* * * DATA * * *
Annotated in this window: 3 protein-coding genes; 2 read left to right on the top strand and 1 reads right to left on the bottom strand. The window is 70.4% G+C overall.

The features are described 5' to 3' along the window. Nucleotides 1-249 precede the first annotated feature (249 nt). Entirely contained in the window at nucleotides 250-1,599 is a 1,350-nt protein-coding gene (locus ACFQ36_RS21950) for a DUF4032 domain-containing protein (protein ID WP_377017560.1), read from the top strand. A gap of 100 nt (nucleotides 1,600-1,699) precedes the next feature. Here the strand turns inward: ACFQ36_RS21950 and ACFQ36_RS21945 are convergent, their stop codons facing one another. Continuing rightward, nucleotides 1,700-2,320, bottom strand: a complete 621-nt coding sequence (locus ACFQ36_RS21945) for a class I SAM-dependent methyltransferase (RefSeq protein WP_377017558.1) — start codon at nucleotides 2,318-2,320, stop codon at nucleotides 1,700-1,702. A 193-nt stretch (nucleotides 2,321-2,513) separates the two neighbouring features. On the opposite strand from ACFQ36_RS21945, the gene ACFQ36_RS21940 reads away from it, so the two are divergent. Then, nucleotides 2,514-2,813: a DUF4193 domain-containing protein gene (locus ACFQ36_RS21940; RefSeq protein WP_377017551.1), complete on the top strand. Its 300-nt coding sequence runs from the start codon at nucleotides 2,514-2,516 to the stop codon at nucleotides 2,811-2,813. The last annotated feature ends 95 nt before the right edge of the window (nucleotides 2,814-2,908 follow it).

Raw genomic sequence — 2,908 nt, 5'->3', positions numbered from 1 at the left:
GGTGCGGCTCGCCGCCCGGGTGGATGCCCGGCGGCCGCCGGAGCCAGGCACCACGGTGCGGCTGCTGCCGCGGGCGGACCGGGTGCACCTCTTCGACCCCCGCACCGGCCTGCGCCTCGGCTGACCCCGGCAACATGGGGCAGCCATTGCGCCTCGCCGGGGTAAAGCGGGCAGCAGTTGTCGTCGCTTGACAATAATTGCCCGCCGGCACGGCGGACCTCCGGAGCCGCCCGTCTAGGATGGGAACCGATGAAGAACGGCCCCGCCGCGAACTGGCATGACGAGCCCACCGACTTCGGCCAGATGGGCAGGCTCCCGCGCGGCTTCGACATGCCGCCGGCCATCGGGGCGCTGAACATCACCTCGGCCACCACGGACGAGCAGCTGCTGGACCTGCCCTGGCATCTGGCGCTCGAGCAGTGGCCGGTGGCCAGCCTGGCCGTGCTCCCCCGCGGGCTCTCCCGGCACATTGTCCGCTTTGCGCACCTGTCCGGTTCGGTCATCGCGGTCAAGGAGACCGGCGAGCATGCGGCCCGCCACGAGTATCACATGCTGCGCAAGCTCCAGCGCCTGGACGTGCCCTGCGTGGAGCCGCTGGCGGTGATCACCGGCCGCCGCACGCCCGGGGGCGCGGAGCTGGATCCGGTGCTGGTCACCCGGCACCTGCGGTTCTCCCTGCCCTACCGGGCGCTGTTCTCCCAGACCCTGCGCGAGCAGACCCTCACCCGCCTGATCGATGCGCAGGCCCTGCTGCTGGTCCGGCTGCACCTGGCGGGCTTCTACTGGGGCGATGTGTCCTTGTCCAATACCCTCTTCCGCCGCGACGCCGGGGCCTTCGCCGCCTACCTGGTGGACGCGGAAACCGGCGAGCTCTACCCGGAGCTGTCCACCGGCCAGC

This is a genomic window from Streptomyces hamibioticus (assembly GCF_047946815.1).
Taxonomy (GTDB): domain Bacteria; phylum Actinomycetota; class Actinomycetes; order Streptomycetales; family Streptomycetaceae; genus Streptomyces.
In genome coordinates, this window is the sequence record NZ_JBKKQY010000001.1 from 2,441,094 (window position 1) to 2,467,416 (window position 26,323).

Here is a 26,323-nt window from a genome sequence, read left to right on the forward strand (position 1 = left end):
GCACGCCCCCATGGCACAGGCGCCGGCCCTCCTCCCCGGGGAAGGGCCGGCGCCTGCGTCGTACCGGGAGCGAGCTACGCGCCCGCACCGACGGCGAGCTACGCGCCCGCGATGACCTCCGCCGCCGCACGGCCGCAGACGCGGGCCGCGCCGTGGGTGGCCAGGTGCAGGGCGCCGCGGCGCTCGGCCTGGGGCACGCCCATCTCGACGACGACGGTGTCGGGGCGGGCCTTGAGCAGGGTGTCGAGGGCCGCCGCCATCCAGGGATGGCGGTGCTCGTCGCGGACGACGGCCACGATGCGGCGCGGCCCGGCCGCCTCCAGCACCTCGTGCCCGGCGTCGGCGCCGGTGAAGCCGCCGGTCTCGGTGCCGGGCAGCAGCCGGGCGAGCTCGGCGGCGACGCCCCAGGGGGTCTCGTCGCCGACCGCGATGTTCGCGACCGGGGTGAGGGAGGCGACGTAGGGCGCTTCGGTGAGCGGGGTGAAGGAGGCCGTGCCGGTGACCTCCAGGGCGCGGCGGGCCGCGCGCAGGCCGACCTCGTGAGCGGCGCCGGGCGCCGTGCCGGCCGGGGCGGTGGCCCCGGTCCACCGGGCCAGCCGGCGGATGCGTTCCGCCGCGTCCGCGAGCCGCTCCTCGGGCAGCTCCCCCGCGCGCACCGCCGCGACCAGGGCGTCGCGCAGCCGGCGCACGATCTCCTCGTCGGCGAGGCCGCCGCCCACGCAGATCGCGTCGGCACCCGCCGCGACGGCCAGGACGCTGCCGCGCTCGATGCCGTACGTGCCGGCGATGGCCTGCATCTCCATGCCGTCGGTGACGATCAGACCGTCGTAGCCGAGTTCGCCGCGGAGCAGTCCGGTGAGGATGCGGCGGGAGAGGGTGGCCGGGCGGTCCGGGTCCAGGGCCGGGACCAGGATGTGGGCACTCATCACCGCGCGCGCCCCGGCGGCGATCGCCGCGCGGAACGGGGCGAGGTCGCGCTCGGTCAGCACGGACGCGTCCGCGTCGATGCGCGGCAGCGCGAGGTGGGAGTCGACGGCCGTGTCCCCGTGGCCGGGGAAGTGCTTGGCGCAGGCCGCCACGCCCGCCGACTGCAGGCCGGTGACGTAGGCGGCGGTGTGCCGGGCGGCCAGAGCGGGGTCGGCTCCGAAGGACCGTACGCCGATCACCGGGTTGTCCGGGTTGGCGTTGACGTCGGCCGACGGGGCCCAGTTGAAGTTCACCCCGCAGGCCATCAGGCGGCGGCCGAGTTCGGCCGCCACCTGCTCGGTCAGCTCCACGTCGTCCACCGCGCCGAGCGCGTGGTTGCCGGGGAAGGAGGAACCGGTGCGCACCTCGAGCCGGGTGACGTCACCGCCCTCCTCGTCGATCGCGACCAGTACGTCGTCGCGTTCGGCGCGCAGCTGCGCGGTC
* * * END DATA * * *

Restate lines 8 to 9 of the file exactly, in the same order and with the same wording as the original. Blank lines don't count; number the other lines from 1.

Here is a 26,323-nt window from a genome sequence, read left to right on the forward strand (position 1 = left end):
GCACGCCCCCATGGCACAGGCGCCGGCCCTCCTCCCCGGGGAAGGGCCGGCGCCTGCGTCGTACCGGGAGCGAGCTACGCGCCCGCACCGACGGCGAGCTACGCGCCCGCGATGACCTCCGCCGCCGCACGGCCGCAGACGCGGGCCGCGCCGTGGGTGGCCAGGTGCAGGGCGCCGCGGCGCTCGGCCTGGGGCACGCCCATCTCGACGACGACGGTGTCGGGGCGGGCCTTGAGCAGGGTGTCGAGGGCCGCCGCCATCCAGGGATGGCGGTGCTCGTCGCGGACGACGGCCACGATGCGGCGCGGCCCGGCCGCCTCCAGCACCTCGTGCCCGGCGTCGGCGCCGGTGAAGCCGCCGGTCTCGGTGCCGGGCAGCAGCCGGGCGAGCTCGGCGGCGACGCCCCAGGGGGTCTCGTCGCCGACCGCGATGTTCGCGACCGGGGTGAGGGAGGCGACGTAGGGCGCTTCGGTGAGCGGGGTGAAGGAGGCCGTGCCGGTGACCTCCAGGGCGCGGCGGGCCGCGCGCAGGCCGACCTCGTGAGCGGCGCCGGGCGCCGTGCCGGCCGGGGCGGTGGCCCCGGTCCACCGGGCCAGCCGGCGGATGCGTTCCGCCGCGTCCGCGAGCCGCTCCTCGGGCAGCTCCCCCGCGCGCACCGCCGCGACCAGGGCGTCGCGCAGCCGGCGCACGATCTCCTCGTCGGCGAGGCCGCCGCCCACGCAGATCGCGTCGGCACCCGCCGCGACGGCCAGGACGCTGCCGCGCTCGATGCCGTACGTGCCGGCGATGGCCTGCATCTCCATGCCGTCGGTGACGATCAGACCGTCGTAGCCGAGTTCGCCGCGGAGCAGTCCGGTGAGGATGCGGCGGGAGAGGGTGGCCGGGCGGTCCGGGTCCAGGGCCGGGACCAGGATGTGGGCACTCATCACCGCGCGCGCCCCGGCGGCGATCGCCGCGCGGAACGGGGCGAGGTCGCGCTCGGTCAGCACGGACGCGTCCGCGTCGATGCGCGGCAGCGCGAGGTGGGAGTCGACGGCCGTGTCCCCGTGGCCGGGGAAGTGCTTGGCGCAGGCCGCCACGCCCGCCGACTGCAGGCCGGTGACGTAGGCGGCGGTGTGCCGGGCGGCCAGAGCGGGGTCGGCTCCGAAGGACCGTACGCCGATCACCGGGTTGTCCGGGTTGGCGTTGACGTCGGCCGACGGGGCCCAGTTGAAGTTCACCCCGCAGGCCATCAGGCGGCGGCCGAGTTCGGCCGCCACCTGCTCGGTCAGCTCCACGTCGTCCACCGCGCCGAGCGCGTGGTTGCCGGGGAAGGAGGAACCGGTGCGCACCTCGAGCCGGGTGACGTCACCGCCCTCCTCGTCGATCGCGACCAGTACGTCGTCGCGTTCGGCGCGCAGCTGCGCGGTC